Q:

How do you calculate per capita income?

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Quick Answer

The U.S. Census Bureau calculates per capita income by dividing a geographic area's total income from the past 12 months by the total population of all ages living in that geographic area. Only income received by people over 15 years old is counted, notes the U.S. Department of Commerce.

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How do you calculate per capita income?
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Full Answer

Excluded from the total income are any amounts received from capital gains, property sales, food stamps, borrowed money, income tax refunds, gifts and lump-sum payments from inheritances or insurance. Per capita income provides an estimation of the average income earned by each person in a certain area. This figure does not provide an accurate picture of the area's quality of life since the calculation does not account for skewed data, according to Investopedia.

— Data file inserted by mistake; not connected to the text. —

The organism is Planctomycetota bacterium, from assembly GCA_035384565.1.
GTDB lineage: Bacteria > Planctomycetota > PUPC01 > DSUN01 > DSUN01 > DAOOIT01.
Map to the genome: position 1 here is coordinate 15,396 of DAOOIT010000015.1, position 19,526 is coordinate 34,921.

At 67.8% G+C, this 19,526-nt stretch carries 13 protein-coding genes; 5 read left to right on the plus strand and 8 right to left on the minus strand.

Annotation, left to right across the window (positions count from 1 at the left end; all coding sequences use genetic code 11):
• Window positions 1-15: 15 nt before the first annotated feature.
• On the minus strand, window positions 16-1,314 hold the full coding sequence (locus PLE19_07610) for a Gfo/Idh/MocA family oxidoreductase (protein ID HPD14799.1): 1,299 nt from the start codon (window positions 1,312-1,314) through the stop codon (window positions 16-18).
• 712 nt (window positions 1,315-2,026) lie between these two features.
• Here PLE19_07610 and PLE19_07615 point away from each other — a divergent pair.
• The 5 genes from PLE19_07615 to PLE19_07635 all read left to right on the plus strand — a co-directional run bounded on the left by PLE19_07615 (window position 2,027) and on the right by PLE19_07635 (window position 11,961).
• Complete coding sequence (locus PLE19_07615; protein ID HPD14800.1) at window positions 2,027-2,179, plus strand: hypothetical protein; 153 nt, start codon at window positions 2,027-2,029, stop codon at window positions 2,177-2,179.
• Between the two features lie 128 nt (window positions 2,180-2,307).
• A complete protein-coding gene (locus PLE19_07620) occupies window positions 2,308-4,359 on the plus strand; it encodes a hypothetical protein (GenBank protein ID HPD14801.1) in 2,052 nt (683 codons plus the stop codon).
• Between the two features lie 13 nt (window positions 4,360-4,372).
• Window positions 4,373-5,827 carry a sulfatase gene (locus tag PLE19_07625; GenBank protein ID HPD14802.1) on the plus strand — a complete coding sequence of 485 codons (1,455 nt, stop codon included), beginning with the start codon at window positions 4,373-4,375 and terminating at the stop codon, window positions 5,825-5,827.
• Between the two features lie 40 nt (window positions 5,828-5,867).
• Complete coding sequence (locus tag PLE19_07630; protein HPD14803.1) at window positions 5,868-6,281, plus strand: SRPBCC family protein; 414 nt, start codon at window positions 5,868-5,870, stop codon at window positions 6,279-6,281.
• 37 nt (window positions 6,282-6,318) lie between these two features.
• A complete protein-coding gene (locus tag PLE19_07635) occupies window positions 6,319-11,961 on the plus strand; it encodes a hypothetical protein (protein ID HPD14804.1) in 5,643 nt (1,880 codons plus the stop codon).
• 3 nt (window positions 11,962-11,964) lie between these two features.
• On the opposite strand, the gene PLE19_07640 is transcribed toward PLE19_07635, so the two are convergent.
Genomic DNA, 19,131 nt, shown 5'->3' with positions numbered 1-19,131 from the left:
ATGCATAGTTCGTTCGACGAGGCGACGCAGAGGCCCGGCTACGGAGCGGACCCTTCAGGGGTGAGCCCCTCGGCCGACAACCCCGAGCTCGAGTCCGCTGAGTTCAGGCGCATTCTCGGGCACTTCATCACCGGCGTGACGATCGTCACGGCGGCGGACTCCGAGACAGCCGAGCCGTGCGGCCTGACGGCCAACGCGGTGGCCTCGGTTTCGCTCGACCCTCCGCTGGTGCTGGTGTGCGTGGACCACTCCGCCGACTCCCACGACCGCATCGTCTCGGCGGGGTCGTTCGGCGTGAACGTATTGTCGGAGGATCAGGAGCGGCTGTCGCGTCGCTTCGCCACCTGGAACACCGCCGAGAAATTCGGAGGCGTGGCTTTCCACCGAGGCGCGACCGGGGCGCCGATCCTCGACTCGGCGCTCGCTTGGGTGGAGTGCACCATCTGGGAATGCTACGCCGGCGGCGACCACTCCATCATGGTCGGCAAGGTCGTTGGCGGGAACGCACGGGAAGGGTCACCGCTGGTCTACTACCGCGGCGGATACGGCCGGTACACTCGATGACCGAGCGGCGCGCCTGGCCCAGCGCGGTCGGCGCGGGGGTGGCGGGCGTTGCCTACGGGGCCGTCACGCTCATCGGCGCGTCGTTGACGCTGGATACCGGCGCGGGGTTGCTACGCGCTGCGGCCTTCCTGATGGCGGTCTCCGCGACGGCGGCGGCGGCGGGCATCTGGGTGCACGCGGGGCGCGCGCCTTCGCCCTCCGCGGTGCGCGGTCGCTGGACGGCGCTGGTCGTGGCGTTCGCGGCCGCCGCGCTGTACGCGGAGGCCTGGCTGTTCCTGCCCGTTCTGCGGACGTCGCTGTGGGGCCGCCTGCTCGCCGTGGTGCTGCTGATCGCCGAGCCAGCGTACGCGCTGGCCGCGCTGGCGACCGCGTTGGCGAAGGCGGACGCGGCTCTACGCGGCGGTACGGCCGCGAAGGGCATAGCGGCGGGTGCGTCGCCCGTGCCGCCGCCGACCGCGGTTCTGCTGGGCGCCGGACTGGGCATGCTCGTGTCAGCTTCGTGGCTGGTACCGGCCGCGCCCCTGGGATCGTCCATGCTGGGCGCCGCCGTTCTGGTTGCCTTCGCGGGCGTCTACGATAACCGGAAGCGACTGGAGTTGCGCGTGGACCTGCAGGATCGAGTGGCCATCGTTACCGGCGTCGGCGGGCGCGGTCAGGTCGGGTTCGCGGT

The definition of income for the purposes of calculating per capita income includes money income from wages, salary and self-employment; investment income; retirement and other pension income and public assistance.

Per capita income statistics are available for the country as a whole and for smaller geographic areas such as states, towns and cities.

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